Russian flag carrier Aeroflot struggles at times to keep up with the times. Aeroflot has made considerable strides in some areas, such as introducing a modern Airbus fleet with an average age of less than three years old and an order for 22 Boeing 787-800 aircraft scheduled to enter service in 2016.
As Aeroflot is taking two steps forward in some areas of the customer experience, in other aspects of the customer experience realm, the airline has just announced it is taking two steps backward. With airlines all over the world shifting towards mobile phone check-in and eBoarding Passes that allow passengers to utilize their mobile phone as their boarding pass, Aeroflot has unveiled a mobile phone scheme that allows passengers to check-in, choose their seats and have a bar-coded boarding pass sent their phone … that surprisingly does not allow passengers board their flight.
Once a passenger who has checked-on online arrives at the airport they must present the bar-code on their mobile phone at a kiosk, or at check-in counter, where they will receive a paper boarding pass to board their flight.
In the age of online check-in where passengers can check in from a computer, select their seats online and print a paper boarding pass from any location that has a printer, then go straight to the plane … I have to wonder why any passenger would choose to check-in via their mobile phone, only to have to add an additional step to the process and have a paper boarding pass printed for them at the airport.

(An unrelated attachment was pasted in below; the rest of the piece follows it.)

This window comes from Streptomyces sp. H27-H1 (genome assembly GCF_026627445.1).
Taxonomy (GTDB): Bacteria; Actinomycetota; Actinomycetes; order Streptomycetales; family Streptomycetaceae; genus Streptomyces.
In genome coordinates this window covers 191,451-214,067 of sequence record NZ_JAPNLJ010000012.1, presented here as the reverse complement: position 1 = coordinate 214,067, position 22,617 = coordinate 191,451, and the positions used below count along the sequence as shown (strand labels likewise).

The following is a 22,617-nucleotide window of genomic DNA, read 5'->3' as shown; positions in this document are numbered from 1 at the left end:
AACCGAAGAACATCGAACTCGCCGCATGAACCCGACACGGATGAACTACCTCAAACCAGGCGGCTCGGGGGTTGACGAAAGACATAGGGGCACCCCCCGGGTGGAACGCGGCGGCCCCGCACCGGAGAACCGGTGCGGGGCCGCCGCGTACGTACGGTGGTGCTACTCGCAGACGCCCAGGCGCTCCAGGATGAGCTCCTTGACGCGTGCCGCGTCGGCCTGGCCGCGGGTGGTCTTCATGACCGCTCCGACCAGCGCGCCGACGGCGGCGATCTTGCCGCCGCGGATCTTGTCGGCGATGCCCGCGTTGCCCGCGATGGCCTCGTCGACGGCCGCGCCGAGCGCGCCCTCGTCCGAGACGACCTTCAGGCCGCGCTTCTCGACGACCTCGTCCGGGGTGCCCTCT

As much as I have enjoyed watching Aeroflot improve their fleet and bring their long-haul in flight experience on par with many other European airlines, I think the airline might want to rethink the launch of their new mobile phone check-in system.
Below is a photo of a British Airways boarding pass on my iPhone … no additional steps required to get through security.